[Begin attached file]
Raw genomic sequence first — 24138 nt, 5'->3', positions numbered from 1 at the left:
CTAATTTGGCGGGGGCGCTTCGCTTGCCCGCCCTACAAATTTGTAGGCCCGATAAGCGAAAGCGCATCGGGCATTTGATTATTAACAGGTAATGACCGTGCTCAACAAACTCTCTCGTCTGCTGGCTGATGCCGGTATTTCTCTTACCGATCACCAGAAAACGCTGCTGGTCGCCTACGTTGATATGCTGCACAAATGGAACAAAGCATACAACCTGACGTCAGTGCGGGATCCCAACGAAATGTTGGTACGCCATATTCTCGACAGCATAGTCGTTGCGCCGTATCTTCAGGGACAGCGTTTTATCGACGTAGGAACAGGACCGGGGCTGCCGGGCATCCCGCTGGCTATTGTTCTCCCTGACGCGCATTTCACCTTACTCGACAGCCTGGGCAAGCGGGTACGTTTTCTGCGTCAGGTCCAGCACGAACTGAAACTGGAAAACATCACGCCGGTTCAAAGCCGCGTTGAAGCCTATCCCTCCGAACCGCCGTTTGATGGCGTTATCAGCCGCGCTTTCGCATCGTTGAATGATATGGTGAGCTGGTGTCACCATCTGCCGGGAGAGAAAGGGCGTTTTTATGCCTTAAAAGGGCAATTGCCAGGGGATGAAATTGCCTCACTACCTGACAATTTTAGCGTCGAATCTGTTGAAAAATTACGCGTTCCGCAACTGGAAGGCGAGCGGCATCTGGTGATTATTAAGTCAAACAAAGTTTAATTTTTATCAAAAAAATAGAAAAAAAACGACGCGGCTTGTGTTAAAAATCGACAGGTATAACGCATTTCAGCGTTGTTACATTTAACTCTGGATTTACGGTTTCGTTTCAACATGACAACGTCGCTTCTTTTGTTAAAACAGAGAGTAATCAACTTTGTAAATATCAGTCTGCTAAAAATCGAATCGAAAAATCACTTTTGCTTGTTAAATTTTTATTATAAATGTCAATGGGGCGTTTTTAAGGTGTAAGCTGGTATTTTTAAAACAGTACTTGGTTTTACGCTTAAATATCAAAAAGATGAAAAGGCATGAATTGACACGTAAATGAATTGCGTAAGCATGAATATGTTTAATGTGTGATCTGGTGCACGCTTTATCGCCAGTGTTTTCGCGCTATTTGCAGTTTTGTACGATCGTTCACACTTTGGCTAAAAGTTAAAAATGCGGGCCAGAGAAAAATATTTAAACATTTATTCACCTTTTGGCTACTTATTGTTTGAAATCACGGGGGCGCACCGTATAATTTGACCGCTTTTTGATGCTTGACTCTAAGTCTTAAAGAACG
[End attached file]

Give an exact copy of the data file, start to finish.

Raw genomic sequence first — 24138 nt, 5'->3', positions numbered from 1 at the left:
CTAATTTGGCGGGGGCGCTTCGCTTGCCCGCCCTACAAATTTGTAGGCCCGATAAGCGAAAGCGCATCGGGCATTTGATTATTAACAGGTAATGACCGTGCTCAACAAACTCTCTCGTCTGCTGGCTGATGCCGGTATTTCTCTTACCGATCACCAGAAAACGCTGCTGGTCGCCTACGTTGATATGCTGCACAAATGGAACAAAGCATACAACCTGACGTCAGTGCGGGATCCCAACGAAATGTTGGTACGCCATATTCTCGACAGCATAGTCGTTGCGCCGTATCTTCAGGGACAGCGTTTTATCGACGTAGGAACAGGACCGGGGCTGCCGGGCATCCCGCTGGCTATTGTTCTCCCTGACGCGCATTTCACCTTACTCGACAGCCTGGGCAAGCGGGTACGTTTTCTGCGTCAGGTCCAGCACGAACTGAAACTGGAAAACATCACGCCGGTTCAAAGCCGCGTTGAAGCCTATCCCTCCGAACCGCCGTTTGATGGCGTTATCAGCCGCGCTTTCGCATCGTTGAATGATATGGTGAGCTGGTGTCACCATCTGCCGGGAGAGAAAGGGCGTTTTTATGCCTTAAAAGGGCAATTGCCAGGGGATGAAATTGCCTCACTACCTGACAATTTTAGCGTCGAATCTGTTGAAAAATTACGCGTTCCGCAACTGGAAGGCGAGCGGCATCTGGTGATTATTAAGTCAAACAAAGTTTAATTTTTATCAAAAAAATAGAAAAAAAACGACGCGGCTTGTGTTAAAAATCGACAGGTATAACGCATTTCAGCGTTGTTACATTTAACTCTGGATTTACGGTTTCGTTTCAACATGACAACGTCGCTTCTTTTGTTAAAACAGAGAGTAATCAACTTTGTAAATATCAGTCTGCTAAAAATCGAATCGAAAAATCACTTTTGCTTGTTAAATTTTTATTATAAATGTCAATGGGGCGTTTTTAAGGTGTAAGCTGGTATTTTTAAAACAGTACTTGGTTTTACGCTTAAATATCAAAAAGATGAAAAGGCATGAATTGACACGTAAATGAATTGCGTAAGCATGAATATGTTTAATGTGTGATCTGGTGCACGCTTTATCGCCAGTGTTTTCGCGCTATTTGCAGTTTTGTACGATCGTTCACACTTTGGCTAAAAGTTAAAAATGCGGGCCAGAGAAAAATATTTAAACATTTATTCACCTTTTGGCTACTTATTGTTTGAAATCACGGGGGCGCACCGTATAATTTGACCGCTTTTTGATGCTTGACTCTAAGTCTTAAAGAACG